Pressing ahead with a green agenda without addressing justice, equity and inclusion will always be counterproductive. Affected communities - be they coal miners, farmers, or car workers - will reject policies that sacrifice their livelihoods for distant, abstract objectives like "biodiversity" or "decarbonisation".
Yellow vests and green hearts
The quintessential example here is France's gilets jaunes protests. The immediate triggers were a fuel tax hike and a lower motorway speed limit, both presented by the Macron government as necessary for France's "ecological transition". A narrative quickly took hold in the press that the protesters were reactionary rural bumpkins, addicted to fossil fuels and fast driving - especially when the government dropped the fuel tax in an unsuccessful attempt to restore calm.
But dig a little deeper, and it's clear that the protesters were motivated mainly by outrage at the economic injustices and inequality of modern France, as well as personal antipathy to Macron. Opposition to the fuel tax was driven, at least in part, by how regressive it is.
A flat fuel tax overwhelmingly hurts struggling workers in rural areas, while the benefits of lower air pollution would mainly be felt by wealthy city-dwellers. The majority of gilet jaunes protestors come from a world of insecure employment, rural poverty, and increasing inequality. It's not hard to see why the fuel tax became the straw which broke the camel's back.
SDG10: the key to unlock the transition
The gilets jaunes protestors are a powerful symbol of why social justice must always be at the heart of environmental justice. Green policies must also address equality, or they will be rejected. Unless we achieve SDG10 - not as an afterthought, but as the central plank of any green agenda - then we are dooming ourselves to a "fast yet fragile" technocratic transition, opposed by many and easily undone.
Luckily, policymakers are waking up to the power of a bottom-up approach. Macron dropped the fuel tax, but launched instead a Citizens' Convention for the Climate, a people's assembly of 150 randomly selected voters charged with overhauling France's climate and environmental policies; the Canadian province of British Colombia invests the profits of its carbon tax into social care; community forestry schemes in Nepal, Indonesia and Korea have reduced deforestation while generating income for the poorest. Many more examples can be found in our Green Must Be Fair report.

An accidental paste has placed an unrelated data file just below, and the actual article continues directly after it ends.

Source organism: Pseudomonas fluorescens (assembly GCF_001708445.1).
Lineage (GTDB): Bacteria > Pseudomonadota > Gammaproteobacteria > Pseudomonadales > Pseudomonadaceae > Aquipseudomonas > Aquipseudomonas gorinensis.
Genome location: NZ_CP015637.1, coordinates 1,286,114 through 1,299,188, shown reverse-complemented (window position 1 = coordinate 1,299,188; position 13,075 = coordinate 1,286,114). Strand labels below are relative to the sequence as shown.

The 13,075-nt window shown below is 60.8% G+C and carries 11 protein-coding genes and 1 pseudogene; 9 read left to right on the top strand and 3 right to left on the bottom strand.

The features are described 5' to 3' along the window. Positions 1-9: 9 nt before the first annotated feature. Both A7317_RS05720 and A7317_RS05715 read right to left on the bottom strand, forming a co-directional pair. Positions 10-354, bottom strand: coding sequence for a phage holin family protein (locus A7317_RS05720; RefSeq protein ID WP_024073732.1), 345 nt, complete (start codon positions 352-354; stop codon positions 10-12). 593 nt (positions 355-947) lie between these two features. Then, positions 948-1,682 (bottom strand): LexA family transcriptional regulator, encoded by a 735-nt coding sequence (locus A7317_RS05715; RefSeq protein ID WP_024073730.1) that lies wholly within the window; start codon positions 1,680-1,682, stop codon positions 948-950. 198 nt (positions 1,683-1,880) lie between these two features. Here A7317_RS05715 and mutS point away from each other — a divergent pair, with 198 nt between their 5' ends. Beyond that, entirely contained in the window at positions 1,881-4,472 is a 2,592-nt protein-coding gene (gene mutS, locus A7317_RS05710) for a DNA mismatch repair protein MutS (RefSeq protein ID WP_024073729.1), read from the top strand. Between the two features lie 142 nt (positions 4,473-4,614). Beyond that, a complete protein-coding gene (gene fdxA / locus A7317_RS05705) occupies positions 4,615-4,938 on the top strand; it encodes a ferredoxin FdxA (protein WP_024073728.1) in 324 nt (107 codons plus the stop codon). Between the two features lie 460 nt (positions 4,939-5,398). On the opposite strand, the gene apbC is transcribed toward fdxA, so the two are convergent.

Corporate leaders too see the writing on the wall. "Business with purpose" is an idea whose time has come, with a new wave of B-Corps, co-ops and social enterprises aiming to benefit people and planet, as well as achieving profit. Representation of employees and even young people on corporate boards is moving from a fringe idea to the mainstream. And the ever-increasing ratio of CEO to worker pay - arguably the defining inequality issue of our time - is coming under increasing public and political scrutiny.
Savvy politicians and professionals alike would be wise to start grappling with the issue of inequality. People need to believe that new policies or business decisions will benefit them, their families, their communities. They need to see that they are valued and represented in the boardrooms and ministries that guide this transition. And they need to know that the green transition's benefits and costs alike will be shouldered fairly by both rich and poor. Inclusion is how sustainability gets to scale.
No-one said achieving the Sustainable Development Goals was going to be easy. But without tackling inequality, hitting the rest of these radical, laudable goals will be almost impossible.
Ben Martin is communications editor at the Green Economy Coalition.